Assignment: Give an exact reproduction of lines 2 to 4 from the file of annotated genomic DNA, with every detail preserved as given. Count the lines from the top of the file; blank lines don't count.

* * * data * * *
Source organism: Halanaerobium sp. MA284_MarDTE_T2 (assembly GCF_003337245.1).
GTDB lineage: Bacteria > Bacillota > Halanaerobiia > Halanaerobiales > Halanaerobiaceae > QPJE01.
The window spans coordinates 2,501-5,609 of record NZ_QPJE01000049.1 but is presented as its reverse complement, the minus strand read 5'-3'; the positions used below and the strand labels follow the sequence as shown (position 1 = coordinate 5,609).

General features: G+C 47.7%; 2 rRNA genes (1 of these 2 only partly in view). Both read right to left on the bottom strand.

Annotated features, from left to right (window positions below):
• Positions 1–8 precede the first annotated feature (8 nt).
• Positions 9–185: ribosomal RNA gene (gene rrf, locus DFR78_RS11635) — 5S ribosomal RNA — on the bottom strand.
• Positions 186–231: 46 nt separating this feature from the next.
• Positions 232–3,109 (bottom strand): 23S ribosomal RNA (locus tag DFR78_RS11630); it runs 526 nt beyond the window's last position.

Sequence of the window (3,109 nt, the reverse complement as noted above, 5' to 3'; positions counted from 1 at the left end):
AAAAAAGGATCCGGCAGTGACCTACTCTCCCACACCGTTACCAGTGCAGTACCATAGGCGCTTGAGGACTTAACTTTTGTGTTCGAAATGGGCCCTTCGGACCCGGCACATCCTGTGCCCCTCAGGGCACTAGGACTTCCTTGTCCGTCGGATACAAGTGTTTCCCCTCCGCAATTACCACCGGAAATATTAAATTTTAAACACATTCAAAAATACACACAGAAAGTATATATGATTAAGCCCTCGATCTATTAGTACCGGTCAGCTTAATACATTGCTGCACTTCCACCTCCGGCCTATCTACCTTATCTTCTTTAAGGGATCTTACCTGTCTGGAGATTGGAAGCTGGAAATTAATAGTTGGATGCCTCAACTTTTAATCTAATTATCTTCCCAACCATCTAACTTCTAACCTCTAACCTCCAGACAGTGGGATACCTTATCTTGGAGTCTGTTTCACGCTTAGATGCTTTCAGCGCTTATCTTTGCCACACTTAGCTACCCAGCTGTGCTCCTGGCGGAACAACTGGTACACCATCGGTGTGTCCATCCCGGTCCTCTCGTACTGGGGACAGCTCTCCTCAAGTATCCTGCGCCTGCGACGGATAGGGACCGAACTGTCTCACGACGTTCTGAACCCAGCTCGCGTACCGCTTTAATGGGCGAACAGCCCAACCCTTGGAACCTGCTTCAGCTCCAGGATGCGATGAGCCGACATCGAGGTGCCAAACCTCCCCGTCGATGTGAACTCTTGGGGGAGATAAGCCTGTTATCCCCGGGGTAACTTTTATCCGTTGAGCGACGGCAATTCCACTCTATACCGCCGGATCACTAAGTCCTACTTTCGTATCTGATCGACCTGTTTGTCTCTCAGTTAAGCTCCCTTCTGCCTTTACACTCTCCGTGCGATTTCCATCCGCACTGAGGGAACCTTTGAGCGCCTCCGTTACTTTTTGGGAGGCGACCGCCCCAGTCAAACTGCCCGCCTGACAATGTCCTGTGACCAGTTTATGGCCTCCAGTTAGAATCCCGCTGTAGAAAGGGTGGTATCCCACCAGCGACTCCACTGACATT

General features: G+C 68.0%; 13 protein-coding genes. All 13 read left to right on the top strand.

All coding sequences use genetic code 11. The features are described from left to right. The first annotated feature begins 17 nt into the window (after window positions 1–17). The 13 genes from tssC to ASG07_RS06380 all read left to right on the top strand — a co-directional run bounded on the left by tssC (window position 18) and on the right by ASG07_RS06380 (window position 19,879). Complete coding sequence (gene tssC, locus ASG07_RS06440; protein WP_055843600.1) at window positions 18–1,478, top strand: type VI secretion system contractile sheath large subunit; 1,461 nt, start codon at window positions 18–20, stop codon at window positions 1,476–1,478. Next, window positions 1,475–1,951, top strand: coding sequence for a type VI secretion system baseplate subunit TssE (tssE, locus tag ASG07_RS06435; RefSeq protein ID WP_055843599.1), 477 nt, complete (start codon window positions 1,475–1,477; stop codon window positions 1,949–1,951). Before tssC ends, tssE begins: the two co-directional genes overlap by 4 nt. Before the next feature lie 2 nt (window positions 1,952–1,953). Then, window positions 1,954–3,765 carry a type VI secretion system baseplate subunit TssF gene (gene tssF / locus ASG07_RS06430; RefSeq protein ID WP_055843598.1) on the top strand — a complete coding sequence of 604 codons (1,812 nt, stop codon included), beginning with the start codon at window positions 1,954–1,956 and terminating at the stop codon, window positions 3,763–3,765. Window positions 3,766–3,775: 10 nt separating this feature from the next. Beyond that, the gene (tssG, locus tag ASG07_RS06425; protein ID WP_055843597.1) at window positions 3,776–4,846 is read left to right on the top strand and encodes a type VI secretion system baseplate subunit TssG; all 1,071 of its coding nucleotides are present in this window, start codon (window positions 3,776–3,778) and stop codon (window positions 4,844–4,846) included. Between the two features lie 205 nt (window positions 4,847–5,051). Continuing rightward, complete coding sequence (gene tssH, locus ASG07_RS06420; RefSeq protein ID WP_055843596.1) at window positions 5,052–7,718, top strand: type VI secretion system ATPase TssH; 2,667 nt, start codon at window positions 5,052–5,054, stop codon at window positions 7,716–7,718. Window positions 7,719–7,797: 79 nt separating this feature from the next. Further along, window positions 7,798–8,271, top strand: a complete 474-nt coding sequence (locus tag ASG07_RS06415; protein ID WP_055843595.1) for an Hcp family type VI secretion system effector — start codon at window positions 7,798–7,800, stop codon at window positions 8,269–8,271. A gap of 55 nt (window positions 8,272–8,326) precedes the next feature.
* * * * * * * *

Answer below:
GTDB lineage: Bacteria > Bacillota > Halanaerobiia > Halanaerobiales > Halanaerobiaceae > QPJE01.
The window spans coordinates 2,501-5,609 of record NZ_QPJE01000049.1 but is presented as its reverse complement, the minus strand read 5'-3'; the positions used below and the strand labels follow the sequence as shown (position 1 = coordinate 5,609).

General features: G+C 47.7%; 2 rRNA genes (1 of these 2 only partly in view). Both read right to left on the bottom strand.